After 6 months, 256 patients remained on SDHD. By that time, the mean blood pressure levels were reduced, and the mean serum albumin, bicarbonate and haemoglobin were higher with no significant change in serum phosphate (Table 2).

Table 2 Changes in body composition by BIS assessment and selected laboratory parameters from the first to the sixth month on short daily haemodialysis

Data from BIS analysis before completing 6 months on SDHD were available for 229 out of 256 patients. Median FO was reduced from 13.8% (interquartile range [IQR] 5.1–22.1%) to 7.6% (IQR -0.4 – 15.3%), P < 0.0001 (Table 2) and the rate of patients with FO > 15% dropped from 46.4 to 26.6% (P = 0.0005).

Hydration status on SDHD and survival

The survival rates from the 6th to the 18th month on SDHD, for those with FO ≤15% or > 15% before the start of this timeframe were 91 and 72%, respectively (P = 0.0006), Fig. 3. Patients with FO > 15% on SDHD tended to be older, with a predominance of the male gender. They also presented a lower body mass index, serum albumin and haemoglobin (Table 3).

Fig. 3

Survival curves on SDHD according to the hydration status after switching to SDHD. Survival curves from 6th to 18th month on short daily haemodialysis (SDHD) according to the hydration status after switching to SDHD

Table 3 Characteristics of patients at the 6th month on short daily haemodialysis according to the hydration status

In a Cox regression model, the crude mortality risk was reduced for patients with FO ≤15% (hazard ratio 0.30, 95%CI 0.14–0.62). After adjustment for demographic, clinical and laboratory variables, FO ≤15% on SDHD persisted associated with lower mortality risk (hazard ratio 0.34, 95%CI 0.13–0.87). In the same analysis, older age, low serum albumin and predialysis systolic blood pressure below 130 mmHg were associated with higher mortality risk (Table 4).

Table 4 Cox regression models for prediction of one-year death risk in 229 patients with bioimpedance assessment at the 6th month on short daily haemodialysis by levels of adjustment

Change in hydration status after shifting to SDHD

One hundred and seventy-eight had both BIS assessments (before and after initiating SDHD) allowing evaluation of their change in the hydration status. Taking the hydration status of the two studied periods, patients were distributed in following categories: 81 (46%) patients were in the adequate - adequate; 13 (7%) in the adequate - high; 38 (21%) in the high - high; and 46 (26%) in the high - adequate.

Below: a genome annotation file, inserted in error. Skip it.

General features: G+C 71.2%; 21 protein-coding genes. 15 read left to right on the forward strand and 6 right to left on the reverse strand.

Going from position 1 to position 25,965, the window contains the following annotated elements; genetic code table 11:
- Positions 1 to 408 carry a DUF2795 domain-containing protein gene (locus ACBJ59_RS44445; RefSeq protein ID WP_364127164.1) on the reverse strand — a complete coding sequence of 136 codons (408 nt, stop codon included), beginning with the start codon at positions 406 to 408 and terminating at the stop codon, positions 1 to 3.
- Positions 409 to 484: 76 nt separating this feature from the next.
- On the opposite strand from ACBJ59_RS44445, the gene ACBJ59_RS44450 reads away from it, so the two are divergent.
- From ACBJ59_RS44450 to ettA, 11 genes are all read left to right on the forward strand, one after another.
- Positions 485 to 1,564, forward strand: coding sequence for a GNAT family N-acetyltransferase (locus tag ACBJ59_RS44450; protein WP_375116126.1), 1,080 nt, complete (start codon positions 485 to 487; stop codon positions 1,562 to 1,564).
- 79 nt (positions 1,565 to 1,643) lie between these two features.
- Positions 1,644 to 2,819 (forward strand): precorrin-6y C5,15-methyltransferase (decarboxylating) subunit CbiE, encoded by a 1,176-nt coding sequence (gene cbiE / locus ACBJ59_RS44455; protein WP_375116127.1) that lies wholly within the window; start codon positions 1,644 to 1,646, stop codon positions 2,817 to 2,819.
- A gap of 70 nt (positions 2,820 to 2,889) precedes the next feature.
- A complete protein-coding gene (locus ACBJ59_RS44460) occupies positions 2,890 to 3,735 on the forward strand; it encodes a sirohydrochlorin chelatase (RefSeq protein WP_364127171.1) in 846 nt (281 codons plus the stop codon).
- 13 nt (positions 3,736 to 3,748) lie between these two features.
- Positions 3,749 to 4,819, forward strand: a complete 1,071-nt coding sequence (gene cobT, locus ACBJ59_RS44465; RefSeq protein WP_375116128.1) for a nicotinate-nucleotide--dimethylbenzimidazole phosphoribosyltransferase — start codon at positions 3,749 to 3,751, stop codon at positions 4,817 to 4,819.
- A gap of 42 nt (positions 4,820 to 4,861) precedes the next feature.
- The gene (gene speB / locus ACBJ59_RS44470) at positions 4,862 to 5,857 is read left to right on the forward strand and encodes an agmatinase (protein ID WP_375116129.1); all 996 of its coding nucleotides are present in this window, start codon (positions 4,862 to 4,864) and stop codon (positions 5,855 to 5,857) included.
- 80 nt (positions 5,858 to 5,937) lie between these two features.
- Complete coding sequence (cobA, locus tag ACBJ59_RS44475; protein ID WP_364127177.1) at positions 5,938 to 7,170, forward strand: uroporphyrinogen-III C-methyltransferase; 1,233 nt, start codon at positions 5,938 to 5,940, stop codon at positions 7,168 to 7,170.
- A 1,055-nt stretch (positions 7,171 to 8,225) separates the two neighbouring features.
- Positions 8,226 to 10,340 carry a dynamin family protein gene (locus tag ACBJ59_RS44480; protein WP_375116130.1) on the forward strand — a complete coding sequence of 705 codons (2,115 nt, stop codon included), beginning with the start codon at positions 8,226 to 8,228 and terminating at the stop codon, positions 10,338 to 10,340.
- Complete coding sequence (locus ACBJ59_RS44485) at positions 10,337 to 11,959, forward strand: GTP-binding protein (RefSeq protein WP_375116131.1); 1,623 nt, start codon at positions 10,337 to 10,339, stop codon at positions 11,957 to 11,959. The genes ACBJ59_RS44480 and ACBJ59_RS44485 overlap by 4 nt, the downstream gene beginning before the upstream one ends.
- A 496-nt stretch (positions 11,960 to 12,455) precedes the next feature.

The survival rate from the 6th to 18th month on SDHD was 89% for patients with adequate hydration status on SDHD regardless of their hydration status on conventional HD, Fig. 4. On the other hand, for patients who either persisted with a high hydration status or switched from an initially adequate hydration status to a worse control after initiation of SDHD, the survival rate was poorer (74 and 58%, respectively).

Fig. 4

Survival curves on SDHD according to the hydration status before and after switching to SDHD. Survival curves from 6th to 18th month on short daily haemodialysis (SDHD) according to the combination of hydration status in two different occasions (before and after switching to SDHD)


Our findings suggest that SDHD can improve volume control in many patients who were not previously well controlled in the conventional HD regimen of 3 sessions per week. Maintaining or reaching a hydration status up to 15% above the normal volume, as estimated for the extracellular fluid measured by bioimpedance, was associated with a significant reduction in the risk of death in the following 12 months. Such finding is suggestive that the same cut-off point, used in previous studies with patients on conventional HD, could also be applied for patients on SDHD [7, 8]. Recently, Zoccali et al. [9] analysed the association between hydration status and death risk in almost 40 thousand HD patients, with more 200,000 BIS evaluations. Overhydration was strongly associated with the risk of death. In that study, inadequate hydration status was defined as FO > 15% for men and > 13% for women.